The Synaptics touchpad is centered on the device, leaving equal room for our palms while typing. At 3.3 x 1.6 inches, this touchpad is a little on the small side, but that's to be expected on a laptop of this size.
Generally, the touchpad performed well in tracking our movements, and its matte coating made moving files or scrolling easy. However, the pad confused our scrolling gestures for pinches a few times. The discrete buttons below the trackpad proved snappy.
After streaming an episode of "The Awesomes" at 720p resolution for 15 minutes, the TouchSmart 11z kept its cool. The space between the laptop's G and H keys hit 87 degrees Fahrenheit, while its touchpad reached just 80 degrees. The hottest spot was the notebook's underside at 91 degrees. That's still well below our comfort threshold of 95 degrees.
HP's CoolSense automatically adjusts the fan when it detects the notebook is resting on your lap. This increase in fan activity is said to make the laptop feel cooler to the touch, but we failed to notice a difference, given that it already runs cool.
Ports and Webcam
HP sure put the limited space on its TouchSmart 11z to good use. The company squeezed two USB 3.0 ports, an Ethernet port, HDMI, its AC adapter port and an audio/microphone jack combo on the laptop's right side. On the left, you will find one USB 2.0 port, a multimedia card reader and a VGA port along with a lock slot. That's quite a selection for a notebook of this size.
At just 0.9-MP, the TouchSmart's webcam takes poor stills with lots of pixelation even in well-lit settings. Video isn't much better, with poor motion tracking, but this laptop will suffice for the occasional Skype chat.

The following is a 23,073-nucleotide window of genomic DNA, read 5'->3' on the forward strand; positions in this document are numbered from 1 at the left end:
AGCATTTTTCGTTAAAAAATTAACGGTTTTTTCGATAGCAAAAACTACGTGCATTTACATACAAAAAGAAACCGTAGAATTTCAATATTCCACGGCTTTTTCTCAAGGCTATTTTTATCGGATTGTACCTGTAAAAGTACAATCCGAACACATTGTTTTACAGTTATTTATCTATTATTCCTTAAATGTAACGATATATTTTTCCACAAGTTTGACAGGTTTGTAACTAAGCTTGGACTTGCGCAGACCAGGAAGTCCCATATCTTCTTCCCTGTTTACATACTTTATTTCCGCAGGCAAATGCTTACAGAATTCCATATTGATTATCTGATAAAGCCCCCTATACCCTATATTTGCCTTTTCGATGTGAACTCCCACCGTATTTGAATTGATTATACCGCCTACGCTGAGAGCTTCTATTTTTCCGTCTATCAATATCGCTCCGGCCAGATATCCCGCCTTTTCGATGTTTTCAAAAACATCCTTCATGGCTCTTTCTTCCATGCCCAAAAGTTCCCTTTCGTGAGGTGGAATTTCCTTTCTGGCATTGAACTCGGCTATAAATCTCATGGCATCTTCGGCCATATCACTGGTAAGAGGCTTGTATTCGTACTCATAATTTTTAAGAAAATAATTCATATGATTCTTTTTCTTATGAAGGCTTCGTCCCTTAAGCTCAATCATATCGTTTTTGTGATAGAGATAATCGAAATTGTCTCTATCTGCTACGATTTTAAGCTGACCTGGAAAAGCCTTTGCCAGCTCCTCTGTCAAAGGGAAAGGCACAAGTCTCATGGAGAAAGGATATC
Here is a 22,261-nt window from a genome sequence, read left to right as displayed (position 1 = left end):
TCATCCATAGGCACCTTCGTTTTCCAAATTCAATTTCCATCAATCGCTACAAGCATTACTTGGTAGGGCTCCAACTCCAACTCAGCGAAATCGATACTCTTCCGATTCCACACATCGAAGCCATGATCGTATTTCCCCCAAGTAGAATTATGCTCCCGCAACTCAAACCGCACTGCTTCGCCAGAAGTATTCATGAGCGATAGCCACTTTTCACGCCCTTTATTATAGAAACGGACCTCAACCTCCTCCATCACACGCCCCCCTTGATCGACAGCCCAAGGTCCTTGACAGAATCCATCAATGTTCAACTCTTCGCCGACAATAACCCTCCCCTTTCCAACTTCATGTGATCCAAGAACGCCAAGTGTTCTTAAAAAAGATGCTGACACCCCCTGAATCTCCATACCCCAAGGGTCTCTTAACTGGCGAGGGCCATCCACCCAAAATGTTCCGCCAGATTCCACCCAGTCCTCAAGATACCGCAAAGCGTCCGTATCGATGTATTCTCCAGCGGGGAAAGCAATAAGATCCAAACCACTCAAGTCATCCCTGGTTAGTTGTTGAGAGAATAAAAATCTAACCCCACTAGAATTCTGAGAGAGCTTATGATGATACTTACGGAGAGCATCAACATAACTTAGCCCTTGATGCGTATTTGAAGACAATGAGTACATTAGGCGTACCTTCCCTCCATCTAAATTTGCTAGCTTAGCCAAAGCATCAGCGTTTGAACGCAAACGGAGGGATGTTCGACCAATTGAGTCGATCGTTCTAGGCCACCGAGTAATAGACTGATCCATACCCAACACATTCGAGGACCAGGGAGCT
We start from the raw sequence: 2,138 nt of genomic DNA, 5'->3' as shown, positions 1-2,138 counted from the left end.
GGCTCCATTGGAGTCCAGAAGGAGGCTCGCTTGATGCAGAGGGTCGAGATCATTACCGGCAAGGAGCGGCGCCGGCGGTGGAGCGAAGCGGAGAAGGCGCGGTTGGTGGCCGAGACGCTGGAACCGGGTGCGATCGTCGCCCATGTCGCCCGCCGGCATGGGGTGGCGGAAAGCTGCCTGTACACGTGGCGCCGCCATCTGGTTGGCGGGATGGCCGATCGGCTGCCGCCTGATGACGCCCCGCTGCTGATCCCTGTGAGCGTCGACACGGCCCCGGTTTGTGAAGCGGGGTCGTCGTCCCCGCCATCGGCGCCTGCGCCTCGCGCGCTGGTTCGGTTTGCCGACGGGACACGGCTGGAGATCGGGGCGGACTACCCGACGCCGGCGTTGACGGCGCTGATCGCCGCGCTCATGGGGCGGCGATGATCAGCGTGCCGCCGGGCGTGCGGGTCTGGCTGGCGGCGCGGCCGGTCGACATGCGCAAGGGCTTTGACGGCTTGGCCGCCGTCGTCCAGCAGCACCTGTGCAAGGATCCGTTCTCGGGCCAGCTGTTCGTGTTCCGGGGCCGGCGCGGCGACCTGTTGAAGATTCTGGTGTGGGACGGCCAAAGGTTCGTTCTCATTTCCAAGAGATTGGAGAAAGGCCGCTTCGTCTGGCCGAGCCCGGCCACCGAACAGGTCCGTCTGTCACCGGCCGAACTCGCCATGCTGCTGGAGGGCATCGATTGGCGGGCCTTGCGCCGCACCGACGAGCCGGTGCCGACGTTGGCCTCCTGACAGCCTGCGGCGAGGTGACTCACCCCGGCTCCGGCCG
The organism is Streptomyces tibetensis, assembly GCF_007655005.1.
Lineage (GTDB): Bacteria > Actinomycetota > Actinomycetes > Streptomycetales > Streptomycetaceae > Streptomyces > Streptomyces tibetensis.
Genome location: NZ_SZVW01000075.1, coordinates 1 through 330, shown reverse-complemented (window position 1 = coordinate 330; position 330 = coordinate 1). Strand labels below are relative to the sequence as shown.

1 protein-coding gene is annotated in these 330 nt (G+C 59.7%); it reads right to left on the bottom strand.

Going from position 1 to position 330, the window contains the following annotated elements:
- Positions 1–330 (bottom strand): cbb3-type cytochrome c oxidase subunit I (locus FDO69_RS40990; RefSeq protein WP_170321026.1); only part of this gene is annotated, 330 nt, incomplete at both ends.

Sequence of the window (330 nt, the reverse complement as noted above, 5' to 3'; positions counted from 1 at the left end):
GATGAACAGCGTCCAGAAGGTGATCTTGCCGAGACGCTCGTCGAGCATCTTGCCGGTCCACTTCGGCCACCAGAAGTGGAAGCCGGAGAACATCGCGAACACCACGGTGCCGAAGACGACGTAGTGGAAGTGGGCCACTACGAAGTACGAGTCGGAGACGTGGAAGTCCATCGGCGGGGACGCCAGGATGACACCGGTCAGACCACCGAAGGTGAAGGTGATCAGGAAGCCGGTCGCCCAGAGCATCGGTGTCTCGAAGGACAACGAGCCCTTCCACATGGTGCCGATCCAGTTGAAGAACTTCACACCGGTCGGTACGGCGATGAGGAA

HP includes CyberLink's YouCam, a webcam app that includes several features, such as visual effects, and optimizations like deeper exposure control.
With a 1-GHz dual-core AMD A4-1250 processor, 4GB of DDR3 RAM and a 5,400 rpm 320GB hard drive, don't expect blistering performance from the TouchSmart 11z. While these specs are certainly enough to drive Windows 8, don't expect to multitask much. For instance, with Paint and Google Chrome open with six tabs, the gameplay in "Cut the Rope" was choppy at times.
Synthetic benchmarks, such as the general performance test PCMark 7, corroborated our real-world experiences. The TouchSmart 11z scored 1,081 on this test, not even coming close to the 3,817 category average. Both the Q200 and IdeaPad S405 -- with 2.1-GHz AMD A6-4455M and1.4-GHz Intel Core i3-2365M chips, respectively -- edged out this notebook with scores of 1,567 and 1,439.
On our OpenOffice Test, which matches 20,000 names and addresses, the 11z took a whopping 28 minutes and 28 seconds to complete the task. That's nearly five times as long as the average ultraportable (5:55). The IdeaPad S405 took 8:59, while the Q200 completed the test in 11:29.
On the LAPTOP File Transfer Test, which copies and pastes 4.97GB of multimedia files, the TouchSmart 11's hard drive took 4 minutes and 6 seconds for a transfer rate of 21 MBps. That's less than half the category average of 49 MBps, but on a par with the Q200 (21 MBps). The IdeaPad S405 boasted a slightly speedier 26 MBps.
Despite this sluggish performance, the TouchSmart 11z booted Windows 8 in 15 seconds, whereas the category average is 22 seconds. By comparison, the IdeaPad S405 took 35 seconds, while the Q200 booted in 23 seconds.
The AMD Radeon HD 8180 graphics chip within the TouchSmart 11z won't be able to handle much more than the average casual distraction. You'll get to enjoy spurts of "Cut the Rope" and "Bejeweled" (with nothing else running), but don't even think about anything more demanding.